Born in 1819

Jan 1 Philip Schaff a Swiss-born, German-educated Protestant theologian and a Church historian who spent most of his adult life living and teaching in the United States.
Jan 1 George Foster Shepley (Maine and Louisiana) a general in the Union Army during the American Civil War. He was appointed military and 18th Governor of Louisiana by General Benjamin Butler in June 1862. He later served as a United States federal judge
Jan 1 Arthur Hugh Clough an English poet, an educationalist, and the devoted assistant to ground-breaking nurse Florence Nightingale. He was the brother of suffragist Anne Clough, who became principal of Newnham College, Cambridge
Jan 3 Charles Piazzi Smyth Astronomer Royal for Scotland from 1846 to 1888, well known for many innovations in astronomy and his pyramidological and metrological studies of the Great Pyramid of Giza.
Jan 6 Arthur Bell Nicholls best known as the husband of the English novelist Charlotte Brontë.
Jan 6 Baldassare Verazzi an Italian painter.
Jan 9 James Francis the 9th Premier of Victoria. Francis was born in London, and emigrated to Van Diemen's Land in 1847, where he became a businessman. He moved to Victoria in 1853 and became a leading Melbourne merchant. He was a director of the Bank of New South Wales and president of the Melbourne Chamber of Commerce. He married Mary Ogilvie and had eight sons and seven daughters
Jan 10 Pierre Édouard Frère French painter, studied under Paul Delaroche, entered the École des Beaux-Arts in 1836 and exhibited first at the Salon in 1843. The marked sentimental tendency of his art makes us wonder at John Ruskin's enthusiastic eulogy which finds in Frère's work the depth of William Wordsworth, the grace of Sir Joshua Reynolds, and the holiness of Fra Angelico. What we can admire in his work is his accomplished craftsmanship and the intimacy and tender homeliness of his conception. Among his chief works are the two paintings, Going to School and Coming from School, The Little Glutton and L'Exercice. A journey to Egypt in 1860 resulted in a small series of Orientalist subjects, but the majority of Frère's paintings deal with the life of the kitchen, the workshop, the dwellings of the humble, and mainly with the pleasures and little troubles of the young, which the artist brings before us with humor and sympathy. He was one of the most popular painters of domestic genre in the middle of the 19th century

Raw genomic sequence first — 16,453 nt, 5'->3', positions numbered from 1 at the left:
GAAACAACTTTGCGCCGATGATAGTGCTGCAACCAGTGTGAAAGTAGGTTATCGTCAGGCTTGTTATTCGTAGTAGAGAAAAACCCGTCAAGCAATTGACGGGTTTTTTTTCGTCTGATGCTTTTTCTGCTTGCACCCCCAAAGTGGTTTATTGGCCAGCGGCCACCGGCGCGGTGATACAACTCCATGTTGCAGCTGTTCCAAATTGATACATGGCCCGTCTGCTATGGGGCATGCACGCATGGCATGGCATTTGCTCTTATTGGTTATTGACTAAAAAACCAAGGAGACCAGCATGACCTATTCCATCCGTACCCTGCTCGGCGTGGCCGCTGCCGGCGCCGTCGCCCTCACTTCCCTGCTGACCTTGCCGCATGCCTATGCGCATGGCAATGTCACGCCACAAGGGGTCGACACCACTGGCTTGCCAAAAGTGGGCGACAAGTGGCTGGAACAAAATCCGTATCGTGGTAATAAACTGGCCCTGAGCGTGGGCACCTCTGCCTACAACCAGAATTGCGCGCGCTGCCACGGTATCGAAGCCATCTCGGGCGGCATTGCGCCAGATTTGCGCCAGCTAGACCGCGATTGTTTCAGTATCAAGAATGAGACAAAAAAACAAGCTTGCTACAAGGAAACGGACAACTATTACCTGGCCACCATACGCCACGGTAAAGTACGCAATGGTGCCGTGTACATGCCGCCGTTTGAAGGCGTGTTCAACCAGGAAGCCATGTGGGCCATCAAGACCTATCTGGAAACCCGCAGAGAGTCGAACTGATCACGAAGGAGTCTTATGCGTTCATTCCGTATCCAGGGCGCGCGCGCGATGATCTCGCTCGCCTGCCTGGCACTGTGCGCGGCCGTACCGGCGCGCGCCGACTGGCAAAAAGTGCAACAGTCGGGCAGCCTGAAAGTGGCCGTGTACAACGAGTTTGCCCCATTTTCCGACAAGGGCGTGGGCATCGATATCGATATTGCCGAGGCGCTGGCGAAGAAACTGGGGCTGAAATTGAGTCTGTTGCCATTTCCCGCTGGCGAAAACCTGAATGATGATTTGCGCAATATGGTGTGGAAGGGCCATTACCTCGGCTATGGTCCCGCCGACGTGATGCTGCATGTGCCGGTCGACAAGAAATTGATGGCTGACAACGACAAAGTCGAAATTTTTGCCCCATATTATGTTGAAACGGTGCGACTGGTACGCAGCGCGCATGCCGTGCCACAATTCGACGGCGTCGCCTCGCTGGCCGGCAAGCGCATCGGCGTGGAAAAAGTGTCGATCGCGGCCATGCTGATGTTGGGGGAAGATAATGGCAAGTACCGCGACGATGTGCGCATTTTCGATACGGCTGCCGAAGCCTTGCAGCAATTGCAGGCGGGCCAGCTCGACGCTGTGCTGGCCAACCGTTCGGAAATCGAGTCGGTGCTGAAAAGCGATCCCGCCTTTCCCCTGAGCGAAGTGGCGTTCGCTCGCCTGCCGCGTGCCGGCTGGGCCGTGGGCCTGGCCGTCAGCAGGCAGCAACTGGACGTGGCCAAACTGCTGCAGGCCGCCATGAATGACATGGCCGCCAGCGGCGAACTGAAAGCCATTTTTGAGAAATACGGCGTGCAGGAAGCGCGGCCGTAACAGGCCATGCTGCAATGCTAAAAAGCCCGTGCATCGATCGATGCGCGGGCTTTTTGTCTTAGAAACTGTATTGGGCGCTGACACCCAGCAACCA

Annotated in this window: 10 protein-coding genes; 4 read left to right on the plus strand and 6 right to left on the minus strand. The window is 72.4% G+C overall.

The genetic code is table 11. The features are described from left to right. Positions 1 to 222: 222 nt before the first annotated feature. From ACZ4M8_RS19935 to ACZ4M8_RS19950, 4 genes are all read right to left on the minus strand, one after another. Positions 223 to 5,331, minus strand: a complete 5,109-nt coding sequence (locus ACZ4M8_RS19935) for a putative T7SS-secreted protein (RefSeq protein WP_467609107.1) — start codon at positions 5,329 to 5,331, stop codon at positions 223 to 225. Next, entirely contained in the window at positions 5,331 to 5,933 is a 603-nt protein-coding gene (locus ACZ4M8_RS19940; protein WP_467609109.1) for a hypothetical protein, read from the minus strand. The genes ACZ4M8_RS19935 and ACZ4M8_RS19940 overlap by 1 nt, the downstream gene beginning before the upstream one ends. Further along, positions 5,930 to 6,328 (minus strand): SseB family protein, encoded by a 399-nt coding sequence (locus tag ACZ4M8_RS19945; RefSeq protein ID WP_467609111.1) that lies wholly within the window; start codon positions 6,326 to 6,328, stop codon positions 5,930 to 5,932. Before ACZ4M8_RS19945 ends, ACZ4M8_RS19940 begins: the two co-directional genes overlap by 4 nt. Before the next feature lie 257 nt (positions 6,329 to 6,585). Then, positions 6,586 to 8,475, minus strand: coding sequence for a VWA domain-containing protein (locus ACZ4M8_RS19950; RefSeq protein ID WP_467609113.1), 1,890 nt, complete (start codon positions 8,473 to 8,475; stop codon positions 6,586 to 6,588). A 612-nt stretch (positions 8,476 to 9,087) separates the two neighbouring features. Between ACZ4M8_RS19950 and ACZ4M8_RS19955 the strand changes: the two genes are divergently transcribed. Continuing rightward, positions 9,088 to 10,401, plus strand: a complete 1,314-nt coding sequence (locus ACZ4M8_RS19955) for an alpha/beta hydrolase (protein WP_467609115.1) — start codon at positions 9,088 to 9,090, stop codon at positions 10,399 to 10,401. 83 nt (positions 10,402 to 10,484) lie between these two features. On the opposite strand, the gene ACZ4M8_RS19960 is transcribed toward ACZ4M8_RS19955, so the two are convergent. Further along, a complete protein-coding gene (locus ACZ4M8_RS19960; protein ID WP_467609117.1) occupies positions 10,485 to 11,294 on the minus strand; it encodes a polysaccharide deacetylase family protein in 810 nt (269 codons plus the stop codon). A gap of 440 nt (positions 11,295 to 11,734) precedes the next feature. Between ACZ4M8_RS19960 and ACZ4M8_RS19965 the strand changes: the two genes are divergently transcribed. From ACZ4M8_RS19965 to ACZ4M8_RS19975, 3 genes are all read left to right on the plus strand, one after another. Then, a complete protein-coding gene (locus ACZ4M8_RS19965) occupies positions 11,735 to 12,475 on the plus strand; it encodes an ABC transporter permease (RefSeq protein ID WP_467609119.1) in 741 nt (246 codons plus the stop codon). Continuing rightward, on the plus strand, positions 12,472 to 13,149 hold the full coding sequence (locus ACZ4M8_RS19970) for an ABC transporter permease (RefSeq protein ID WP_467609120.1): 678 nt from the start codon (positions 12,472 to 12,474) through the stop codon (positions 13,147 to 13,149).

Jan 11 Francis Xavier Seelos a German-American Roman Catholic priest and Redemptorist missionary.
Jan 12 Zealous Bates Tower an American soldier and civil engineer who served as a general in the Union Army during the American Civil War. He was most noted for constructing the solid defenses of Federal-occupied Nashville, Tennessee, which proved to withstand repeated attacks by the Confederates
Jan 12 Bogdan Willewalde a Russian artist, academic, emeritus Professor of military art, and a fellow of the Imperial Academy of Arts.
Jan 14 Dimitrie Bolintineanu a Romanian poet , diplomat, politician, and a participant in the revolution of 1848. He was of Macedonian Aromanian origins. His many poems, of nationalist overtone, fueled emotions during the unification of Wallachia and Moldavia
Jan 14 Fabio Campana an Italian composer, opera director, conductor, and singing teacher who composed eight operas which premiered between 1838 and 1869. He was born in Livorno, the city where his first two operas premiered, but in the early 1850s he settled in London. There he opened a famous singing school, conducted concerts, and continued his reputation as a prolific and popular composer of art songs and concert arias. His last opera, Esmeralda, premiered in Saint Petersburg in 1869, followed by London performances in 1870 with Adelina Patti in the title role. Campana died in London at the age of 63. Although his operas are no longer performed, his art songs can be heard on several modern recordings
Jan 18 Henriette Nissen-Saloman a Swedish opera singer and singing pedagogue.
Jan 19 William Powell Frith an English painter specialising in genre subjects and panoramic narrative works of life in the Victorian era. He was elected to the Royal Academy in 1853, presenting The Sleeping Model as his Diploma work. He has been described as the "greatest British painter of the social scene since Hogarth"
Jan 22 Giovanni Battista Cavalcaselle an Italian writer and art critic.
Jan 25 Ernest Charles Jones an English poet, novelist, and Chartist.
Jan 31 Jean-Augustin Barral a French agronomist and balloonist.
Feb 8 John Ruskin the leading English art critic of the Victorian era, also an art patron, draughtsman, watercolourist, a prominent social thinker and philanthropist. He wrote on subjects ranging from geology to architecture, myth to ornithology, literature to education, and botany to political economy. His writing styles and literary forms were equally varied. Ruskin penned essays and treatises, poetry and lectures, travel guides and manuals, letters and even a fairy tale. The elaborate style that characterised his earliest writing on art was later superseded by a preference for plainer language designed to communicate his ideas more effectively. In all of his writing, he emphasised the connections between nature, art and society. He also made detailed sketches and paintings of rocks, plants, birds, landscapes, and architectural structures and ornamentation
Feb 8 Carl Friedrich Wilhelm Jordan a German writer and politician.
Feb 8 Hermann Heinrich Ploss a German gynecologist and anthropologist. He was full professor at the medical faculty of the University of Leipzig
Feb 8 Carolyne zu Sayn-Wittgenstein a Polish noblewoman who pursued a forty-year liaison/relationship with Franz Liszt. She was also an amateur journalist and essayist and it is conjectured that she did much of the actual writing of several of Liszt's publications, especially his Life of Chopin. She pursued an enormous correspondence with Liszt and many others which is of vital historical interest. She admired and encouraged Hector Berlioz, as is clear from their extensive correspondence. Berlioz dedicated Les Troyens to Princess Carolyne. She was portrayed by Capucine in the 1960 film Song Without End
Feb 11 Samuel Parkman Tuckerman an American composer.
Feb 12 Frederick Carter a lawyer and Premier of Newfoundland from 1865 to 1870. He was son of Peter Weston Carter and great-grandson of Robert Carter, who was then appointed justice of the peace at Ferryland in 1750. In 1855, he was elected to the House of Assembly as a Conservative and was Speaker from 1861 until 1865. In 1865 he succeeded Sir Hugh Hoyles as Premier